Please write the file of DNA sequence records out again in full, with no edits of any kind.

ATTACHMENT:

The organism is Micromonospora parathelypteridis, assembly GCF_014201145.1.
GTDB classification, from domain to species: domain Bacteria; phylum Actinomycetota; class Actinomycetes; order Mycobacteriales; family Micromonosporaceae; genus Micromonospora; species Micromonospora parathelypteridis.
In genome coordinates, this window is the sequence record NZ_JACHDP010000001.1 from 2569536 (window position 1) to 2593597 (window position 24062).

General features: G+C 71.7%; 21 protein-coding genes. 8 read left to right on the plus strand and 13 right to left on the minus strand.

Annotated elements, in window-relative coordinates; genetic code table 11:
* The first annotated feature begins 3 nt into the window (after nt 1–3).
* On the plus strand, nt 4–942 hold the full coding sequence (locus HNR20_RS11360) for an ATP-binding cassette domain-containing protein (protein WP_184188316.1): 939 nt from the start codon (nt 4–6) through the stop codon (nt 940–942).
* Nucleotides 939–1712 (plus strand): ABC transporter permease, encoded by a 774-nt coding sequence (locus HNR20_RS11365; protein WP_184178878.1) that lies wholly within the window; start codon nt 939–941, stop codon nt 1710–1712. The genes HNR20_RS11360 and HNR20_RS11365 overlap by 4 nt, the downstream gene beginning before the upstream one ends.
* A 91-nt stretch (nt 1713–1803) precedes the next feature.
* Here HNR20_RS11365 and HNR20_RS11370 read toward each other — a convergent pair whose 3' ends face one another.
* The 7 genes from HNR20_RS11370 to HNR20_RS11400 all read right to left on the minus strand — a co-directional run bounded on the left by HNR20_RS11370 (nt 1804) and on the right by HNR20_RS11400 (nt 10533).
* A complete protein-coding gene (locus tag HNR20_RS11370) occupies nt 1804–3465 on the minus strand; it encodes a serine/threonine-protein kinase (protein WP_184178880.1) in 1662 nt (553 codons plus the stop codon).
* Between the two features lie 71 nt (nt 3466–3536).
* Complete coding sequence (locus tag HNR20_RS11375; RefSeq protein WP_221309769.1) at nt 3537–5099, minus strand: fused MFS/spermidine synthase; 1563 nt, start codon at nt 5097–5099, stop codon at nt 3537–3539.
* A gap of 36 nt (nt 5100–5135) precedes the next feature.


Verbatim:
The organism is Micromonospora parathelypteridis, assembly GCF_014201145.1.
GTDB classification, from domain to species: domain Bacteria; phylum Actinomycetota; class Actinomycetes; order Mycobacteriales; family Micromonosporaceae; genus Micromonospora; species Micromonospora parathelypteridis.
In genome coordinates, this window is the sequence record NZ_JACHDP010000001.1 from 2569536 (window position 1) to 2593597 (window position 24062).

General features: G+C 71.7%; 21 protein-coding genes. 8 read left to right on the plus strand and 13 right to left on the minus strand.

Annotated elements, in window-relative coordinates; genetic code table 11:
* The first annotated feature begins 3 nt into the window (after nt 1–3).
* On the plus strand, nt 4–942 hold the full coding sequence (locus HNR20_RS11360) for an ATP-binding cassette domain-containing protein (protein WP_184188316.1): 939 nt from the start codon (nt 4–6) through the stop codon (nt 940–942).
* Nucleotides 939–1712 (plus strand): ABC transporter permease, encoded by a 774-nt coding sequence (locus HNR20_RS11365; protein WP_184178878.1) that lies wholly within the window; start codon nt 939–941, stop codon nt 1710–1712. The genes HNR20_RS11360 and HNR20_RS11365 overlap by 4 nt, the downstream gene beginning before the upstream one ends.
* A 91-nt stretch (nt 1713–1803) precedes the next feature.
* Here HNR20_RS11365 and HNR20_RS11370 read toward each other — a convergent pair whose 3' ends face one another.
* The 7 genes from HNR20_RS11370 to HNR20_RS11400 all read right to left on the minus strand — a co-directional run bounded on the left by HNR20_RS11370 (nt 1804) and on the right by HNR20_RS11400 (nt 10533).
* A complete protein-coding gene (locus tag HNR20_RS11370) occupies nt 1804–3465 on the minus strand; it encodes a serine/threonine-protein kinase (protein WP_184178880.1) in 1662 nt (553 codons plus the stop codon).
* Between the two features lie 71 nt (nt 3466–3536).
* Complete coding sequence (locus tag HNR20_RS11375; RefSeq protein WP_221309769.1) at nt 3537–5099, minus strand: fused MFS/spermidine synthase; 1563 nt, start codon at nt 5097–5099, stop codon at nt 3537–3539.
* A gap of 36 nt (nt 5100–5135) precedes the next feature.